Program of improvements at the capital's most dangerous junctions
Olympic Advice For Spectators
You may be better off staying at home and watching some of the Olympic events on TV says Transport for London, as it plans to manage the number of people in central London during the Games.
It's set out its travel advice for 2012 road events including cycling, marathon running and walking, which take place every weekend during the Games, and includes "it may be better to view events" like Mark Cavendish in the cycling road race or Paula Radcliffe in the women's marathon "on TV at home, with friends, at a pub or local community centre".
It admits the road race event courses mean viewing capacity in central London will be "limited" and are urging motorists to steer clear of town on those days altogether.
Last week, we were told by Hugh Robertson, the Olympics Minister, that "absolutely nobody knows how many people are going to turn up" as 19 million pounds extra was being spent on stewarding and crowd control in London following the Jubilee.
TfL's Managing Director of Surface Transport, Leon Daniels said: "As the Olympic Torch Relay and Queen's Diamond Jubilee have shown, very large crowds will want to see the road events. Given the nature of the road event courses, viewing capacity in central London will be limited. We strongly advise people to plan their day and travel in advance to enjoy the best possible Games experience."
"Those intending to line the routes and cheer the athletes on should plan ahead and arrive early. If you live locally to the course enjoy the event in your local community if you can. It may also be that your local pub or community centre, watching at home with family or friends or at one of the Live Sites across the UK, offers a better opportunity to catch all the action as it happens."
The majority of road events start and finish in central London, but some, including the Cycle Road Races and Cycling Time Trials, pass through south west London and Surrey. The Cycling Road Races on Saturday 28 and Sunday 29 July will take place on routes passing through Westminster, Kensington & Chelsea, Hammersmith & Fulham, The Royal Borough of Kingston upon Thames, Wandsworth and The Royal Borough of Richmond upon Thames, as well as Surrey.
The men's and women's Road Cycling Time Trials will take place on Wednesday 1 August and start and finish at Hampton Court Palace, passing through East Molesey, West Molesey, Thames Ditton, Esher, Whiteley Village, Hinchley Wood, Surbiton, Kingston, Hampton Wick and Teddington.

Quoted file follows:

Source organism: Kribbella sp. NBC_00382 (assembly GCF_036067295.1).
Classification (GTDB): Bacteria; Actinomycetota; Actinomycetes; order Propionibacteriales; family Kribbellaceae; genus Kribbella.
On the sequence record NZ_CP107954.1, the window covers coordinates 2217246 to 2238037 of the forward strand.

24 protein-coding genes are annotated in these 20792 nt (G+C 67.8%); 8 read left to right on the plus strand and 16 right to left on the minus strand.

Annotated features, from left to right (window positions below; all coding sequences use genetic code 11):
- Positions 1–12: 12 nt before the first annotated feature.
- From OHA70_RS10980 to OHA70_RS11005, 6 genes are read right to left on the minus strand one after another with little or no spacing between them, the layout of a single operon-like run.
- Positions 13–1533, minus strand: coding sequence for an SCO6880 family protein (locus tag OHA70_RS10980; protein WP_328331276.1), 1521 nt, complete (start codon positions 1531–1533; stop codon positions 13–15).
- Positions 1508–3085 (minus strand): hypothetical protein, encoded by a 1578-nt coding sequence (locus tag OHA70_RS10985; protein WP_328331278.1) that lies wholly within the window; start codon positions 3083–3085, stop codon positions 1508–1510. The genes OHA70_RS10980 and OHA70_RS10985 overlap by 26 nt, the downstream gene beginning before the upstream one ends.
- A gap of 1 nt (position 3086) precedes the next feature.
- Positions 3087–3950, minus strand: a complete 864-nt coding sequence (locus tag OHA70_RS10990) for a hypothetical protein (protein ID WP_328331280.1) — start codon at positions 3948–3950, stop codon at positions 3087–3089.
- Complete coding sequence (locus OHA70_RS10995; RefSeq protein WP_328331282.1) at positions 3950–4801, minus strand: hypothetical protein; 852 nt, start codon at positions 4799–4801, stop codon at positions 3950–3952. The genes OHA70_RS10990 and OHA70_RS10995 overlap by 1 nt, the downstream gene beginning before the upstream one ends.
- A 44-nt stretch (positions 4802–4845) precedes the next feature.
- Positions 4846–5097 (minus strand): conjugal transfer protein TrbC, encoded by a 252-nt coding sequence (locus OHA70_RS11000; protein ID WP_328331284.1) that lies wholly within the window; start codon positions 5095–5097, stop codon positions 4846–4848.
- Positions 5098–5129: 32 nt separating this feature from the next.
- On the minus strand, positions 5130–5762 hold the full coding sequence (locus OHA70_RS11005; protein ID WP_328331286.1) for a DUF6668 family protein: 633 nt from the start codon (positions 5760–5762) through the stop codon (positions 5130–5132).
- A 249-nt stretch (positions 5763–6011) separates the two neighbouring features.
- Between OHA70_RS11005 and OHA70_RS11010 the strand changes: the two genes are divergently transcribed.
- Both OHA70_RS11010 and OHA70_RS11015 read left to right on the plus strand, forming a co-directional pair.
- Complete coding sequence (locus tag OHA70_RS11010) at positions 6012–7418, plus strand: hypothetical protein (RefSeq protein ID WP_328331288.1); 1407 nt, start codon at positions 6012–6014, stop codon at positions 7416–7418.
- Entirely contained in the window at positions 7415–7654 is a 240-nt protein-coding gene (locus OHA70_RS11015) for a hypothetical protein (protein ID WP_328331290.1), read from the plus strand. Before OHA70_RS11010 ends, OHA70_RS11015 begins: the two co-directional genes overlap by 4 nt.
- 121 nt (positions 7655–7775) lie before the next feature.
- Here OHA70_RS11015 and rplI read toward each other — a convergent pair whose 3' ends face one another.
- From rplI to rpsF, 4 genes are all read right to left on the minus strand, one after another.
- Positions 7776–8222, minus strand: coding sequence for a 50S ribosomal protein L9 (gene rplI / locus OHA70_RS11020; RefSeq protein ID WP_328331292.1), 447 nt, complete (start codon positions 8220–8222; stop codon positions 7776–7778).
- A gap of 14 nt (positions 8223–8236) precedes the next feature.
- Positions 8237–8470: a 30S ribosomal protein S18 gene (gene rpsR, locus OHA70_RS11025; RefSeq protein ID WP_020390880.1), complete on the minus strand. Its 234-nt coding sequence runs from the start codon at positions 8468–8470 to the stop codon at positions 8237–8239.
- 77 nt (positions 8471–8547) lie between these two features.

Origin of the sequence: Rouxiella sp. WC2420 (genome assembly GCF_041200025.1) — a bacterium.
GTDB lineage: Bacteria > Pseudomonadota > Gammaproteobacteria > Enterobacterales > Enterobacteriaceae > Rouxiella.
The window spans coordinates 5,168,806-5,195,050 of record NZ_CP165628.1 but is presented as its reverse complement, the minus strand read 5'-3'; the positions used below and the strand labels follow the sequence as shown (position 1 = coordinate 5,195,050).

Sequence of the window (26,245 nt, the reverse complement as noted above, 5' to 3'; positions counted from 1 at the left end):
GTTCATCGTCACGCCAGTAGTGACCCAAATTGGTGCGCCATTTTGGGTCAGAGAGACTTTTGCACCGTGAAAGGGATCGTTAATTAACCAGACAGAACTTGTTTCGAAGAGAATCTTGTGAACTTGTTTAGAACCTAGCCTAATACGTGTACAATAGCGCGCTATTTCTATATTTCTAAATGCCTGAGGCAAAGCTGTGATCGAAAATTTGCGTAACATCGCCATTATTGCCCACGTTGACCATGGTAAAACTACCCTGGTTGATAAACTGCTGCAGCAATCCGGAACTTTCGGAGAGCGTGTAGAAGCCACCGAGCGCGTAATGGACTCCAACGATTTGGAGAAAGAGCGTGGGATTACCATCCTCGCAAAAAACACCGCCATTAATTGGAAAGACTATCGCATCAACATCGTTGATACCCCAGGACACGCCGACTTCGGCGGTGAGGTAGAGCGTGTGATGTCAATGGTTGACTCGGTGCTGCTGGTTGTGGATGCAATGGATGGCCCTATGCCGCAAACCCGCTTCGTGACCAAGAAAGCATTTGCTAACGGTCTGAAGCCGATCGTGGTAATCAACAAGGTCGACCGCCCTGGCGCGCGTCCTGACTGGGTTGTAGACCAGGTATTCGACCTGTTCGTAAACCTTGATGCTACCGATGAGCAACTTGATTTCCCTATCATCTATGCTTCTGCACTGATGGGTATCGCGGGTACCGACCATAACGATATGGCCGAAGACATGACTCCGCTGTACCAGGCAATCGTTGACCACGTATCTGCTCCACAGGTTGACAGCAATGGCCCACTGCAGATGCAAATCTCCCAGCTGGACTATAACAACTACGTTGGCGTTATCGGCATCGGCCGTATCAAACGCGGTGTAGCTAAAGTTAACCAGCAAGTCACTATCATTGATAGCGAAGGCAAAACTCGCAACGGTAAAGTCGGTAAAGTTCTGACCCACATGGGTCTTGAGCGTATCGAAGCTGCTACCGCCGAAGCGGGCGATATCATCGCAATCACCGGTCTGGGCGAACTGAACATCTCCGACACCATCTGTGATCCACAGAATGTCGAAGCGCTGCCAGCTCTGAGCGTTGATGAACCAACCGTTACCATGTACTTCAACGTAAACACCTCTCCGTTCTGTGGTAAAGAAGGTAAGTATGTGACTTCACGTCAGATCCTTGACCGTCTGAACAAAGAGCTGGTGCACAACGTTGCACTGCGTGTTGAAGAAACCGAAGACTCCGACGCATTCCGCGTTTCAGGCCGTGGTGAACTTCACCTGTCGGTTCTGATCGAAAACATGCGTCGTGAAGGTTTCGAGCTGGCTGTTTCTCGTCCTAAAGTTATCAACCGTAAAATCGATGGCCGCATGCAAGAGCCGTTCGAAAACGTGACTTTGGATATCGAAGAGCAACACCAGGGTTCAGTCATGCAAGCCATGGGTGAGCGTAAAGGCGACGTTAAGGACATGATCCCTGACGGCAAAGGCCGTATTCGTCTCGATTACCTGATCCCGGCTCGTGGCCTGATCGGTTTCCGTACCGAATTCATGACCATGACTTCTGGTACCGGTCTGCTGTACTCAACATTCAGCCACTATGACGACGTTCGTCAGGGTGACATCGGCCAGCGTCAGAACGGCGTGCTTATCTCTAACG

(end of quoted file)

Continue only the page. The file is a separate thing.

TFL say to ensure safety of athletes and spectators, road races need to take place on secure roads so closures and parking restrictions will need to be put in place on the days of the competitions.
Its also been confirmed that some roads will also be affected by testing of road event routes. Where possible, these will take place within road closures for other events, but it will be necessary to close some roads. In south west London and north Surrey on Tuesday 31 July, roads will be closed on a rolling basis for technical officials to test the Cycling Time Trial route. Although there will be some disruption, this will only affect areas very close to the race route and only for a short period of time (less than 30 minutes).
As part of the preparation for the Triathlons, a technical rehearsal will take place early on Thursday 2 August. Hyde Park Corner will close from 3.30am and reopen at 8.45am.
Mayor of London, Boris Johnson said: "London is gearing up to become a huge and wonderful sporting and cultural venue as we welcome the world for the Games. The road events offer a great opportunity to see some of the world's top athletes in competition and to experience the numerous other attractions London has to offer. Given the huge numbers of people who will be in London for the Games, it is really important that people follow our travel advice and plan ahead at www.getaheadofthegames.com.
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A 26-year-old man has been arrested over a violent attack on a London bus that left a young woman unconscious.
A cycling leader has told MPs riding a bike in London can be risky at times and in certain places.
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